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When carrier billing shifts into cramming

As featured in DisruptiveViews

Many CSPs are now offering ‘carrier billing’ to third party content and digital service providers as a means of generating new revenues. What sounded like a perfectly logical business option has created some unforeseen issues that are costing some of them dearly.

For those lumbering with unwieldy legacy billings systems, many no longer being supported or upgraded, the simplest course of action has been to invest in new ‘adjunct’ systems to allow direct access to third parties. For others, it has meant a complete revamp and introduction of online, real-time charging systems.

For others, the mere concept of opening up their most sacred of kimonos – the core BSS systems – to outsiders is a sacrilege. They just don’t know how to let go of the crown jewels in case somebody works out how they have magically calculated prices for things like voice calls for so long.

The new content customers seem to prefer simple pricing of their services because their customers expect it. Everything either has a unit price or a subscription for usage. They keep things dead simple to avoid customers querying their bills – the bane of most CSPs over the last hundred years or so.

The big attraction to carrier billing is that content providers get access to the massive pre-paid customer market that CSPs have. Billing as a service is, for many, the cheapest way to monetize their wares and saves them having to set up their own accounting entities. The mantra for today’s start-ups is to get somebody else to do anything that is not core.

Apart from the occasional glitch in syncing delivery and charging, carrier billing is gaining popularity and generating new revenues – not only for the operators but also the providers of those systems mentioned above.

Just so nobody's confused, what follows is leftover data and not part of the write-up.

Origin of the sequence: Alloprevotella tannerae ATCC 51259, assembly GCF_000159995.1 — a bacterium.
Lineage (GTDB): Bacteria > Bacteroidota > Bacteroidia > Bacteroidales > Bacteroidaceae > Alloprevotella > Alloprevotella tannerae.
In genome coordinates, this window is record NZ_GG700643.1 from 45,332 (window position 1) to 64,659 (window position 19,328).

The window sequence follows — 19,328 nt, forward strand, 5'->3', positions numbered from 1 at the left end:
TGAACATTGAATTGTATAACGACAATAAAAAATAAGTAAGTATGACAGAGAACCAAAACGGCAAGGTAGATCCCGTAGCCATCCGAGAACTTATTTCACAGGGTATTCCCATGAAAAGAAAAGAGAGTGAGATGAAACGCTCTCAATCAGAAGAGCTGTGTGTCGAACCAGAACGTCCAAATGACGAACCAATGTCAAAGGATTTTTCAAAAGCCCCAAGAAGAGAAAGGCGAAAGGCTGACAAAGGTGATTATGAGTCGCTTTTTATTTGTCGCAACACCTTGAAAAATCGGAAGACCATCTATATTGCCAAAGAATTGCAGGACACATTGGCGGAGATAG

But the real issues, and the ones that make the press, are not to do with the service itself but its abuse – and not by customers but the very entities using carrier billing.

A good example is a recent case highlighted in the Singapore Straits Times of a SingTel customer who was billed for a third-party service he did not recall taking up. Nicholas Teo Eu Jin received an SMS stating that he had subscribed to content from a service provider called Buongiorno-Gamifive and would be charged S$24 monthly – commonly termed as ‘cramming.’ He assumed that the SMS was sent to him in error or was a hoax, and ignored it. First big mistake!

After receiving his bill with the charge on it he made a complaint to SingTel (of course) and was informed that he must have somehow signed up for the content by registering on the third-party service provider’s website, or by downloading a third-party application. As these services were offered by a third party, he was advised to seek clarification on the content services and charges directly from that service provider.

That all makes sense to an experienced and regular user of content and apps but Mr Tan felt the response was highly unsatisfactory, given that SingTel was the entity seeking to extract payment for the service. Are you seeing where this going?

Mr Tan did highlight that SingTel was prompt in its response, liaised with the service provider on his behalf to get the charge waived, and assisted him in activating a barring service to prevent him from incurring similar charges in future. But he is none the wiser about what he did that instigated the service in the first place.

So this story made headlines in Singapore and even though SingTel had done all it could to remedy the situation the perception remains that it was implicated simple because the charge appeared on its bill.

When you consider that websites can track our every movement and CSPs are jumping on the big data bandwagon to provide customer’s with a better ‘experience’ perhaps carrier billing as service should be accompanied by two-level authentication/confirmation and customer tracking.

The potential value of carrier billing can be easily undone with one or two billing ‘horror’ stories the press relish. It will also be difficult to explain to customers, as SingTel discovered, that even though the charge appears on its bill it is not responsible for it. Maybe the regulator will soon see a reason to step in and clarify the matter?

PS It seems Buongiorno-Gamifive has a long history of dubious conduct going back to 2012. You have to wonder what level of due diligence SingTel went through before accepting them as content provider and carrier billing customer.